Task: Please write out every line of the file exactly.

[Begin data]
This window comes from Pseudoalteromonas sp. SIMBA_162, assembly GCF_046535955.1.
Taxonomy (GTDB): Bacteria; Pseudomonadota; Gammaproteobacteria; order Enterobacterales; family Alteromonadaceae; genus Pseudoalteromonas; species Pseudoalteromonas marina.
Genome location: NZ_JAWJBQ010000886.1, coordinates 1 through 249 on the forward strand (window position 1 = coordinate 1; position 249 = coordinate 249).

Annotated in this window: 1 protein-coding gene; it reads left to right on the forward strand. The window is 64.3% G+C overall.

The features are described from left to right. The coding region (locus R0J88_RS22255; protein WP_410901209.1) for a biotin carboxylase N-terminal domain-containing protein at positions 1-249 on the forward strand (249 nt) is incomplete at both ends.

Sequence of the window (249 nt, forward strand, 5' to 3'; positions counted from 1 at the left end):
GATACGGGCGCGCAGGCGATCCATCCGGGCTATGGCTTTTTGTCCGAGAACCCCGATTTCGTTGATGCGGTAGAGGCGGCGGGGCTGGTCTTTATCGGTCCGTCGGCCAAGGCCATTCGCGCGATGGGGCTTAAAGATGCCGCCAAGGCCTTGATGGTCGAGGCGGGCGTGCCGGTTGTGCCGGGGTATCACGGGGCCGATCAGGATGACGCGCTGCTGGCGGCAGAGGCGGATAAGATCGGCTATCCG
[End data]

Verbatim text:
This window comes from Pseudoalteromonas sp. SIMBA_162, assembly GCF_046535955.1.
Taxonomy (GTDB): Bacteria; Pseudomonadota; Gammaproteobacteria; order Enterobacterales; family Alteromonadaceae; genus Pseudoalteromonas; species Pseudoalteromonas marina.
Genome location: NZ_JAWJBQ010000886.1, coordinates 1 through 249 on the forward strand (window position 1 = coordinate 1; position 249 = coordinate 249).

Annotated in this window: 1 protein-coding gene; it reads left to right on the forward strand. The window is 64.3% G+C overall.

The features are described from left to right. The coding region (locus R0J88_RS22255; protein WP_410901209.1) for a biotin carboxylase N-terminal domain-containing protein at positions 1-249 on the forward strand (249 nt) is incomplete at both ends.

Sequence of the window (249 nt, forward strand, 5' to 3'; positions counted from 1 at the left end):
GATACGGGCGCGCAGGCGATCCATCCGGGCTATGGCTTTTTGTCCGAGAACCCCGATTTCGTTGATGCGGTAGAGGCGGCGGGGCTGGTCTTTATCGGTCCGTCGGCCAAGGCCATTCGCGCGATGGGGCTTAAAGATGCCGCCAAGGCCTTGATGGTCGAGGCGGGCGTGCCGGTTGTGCCGGGGTATCACGGGGCCGATCAGGATGACGCGCTGCTGGCGGCAGAGGCGGATAAGATCGGCTATCCG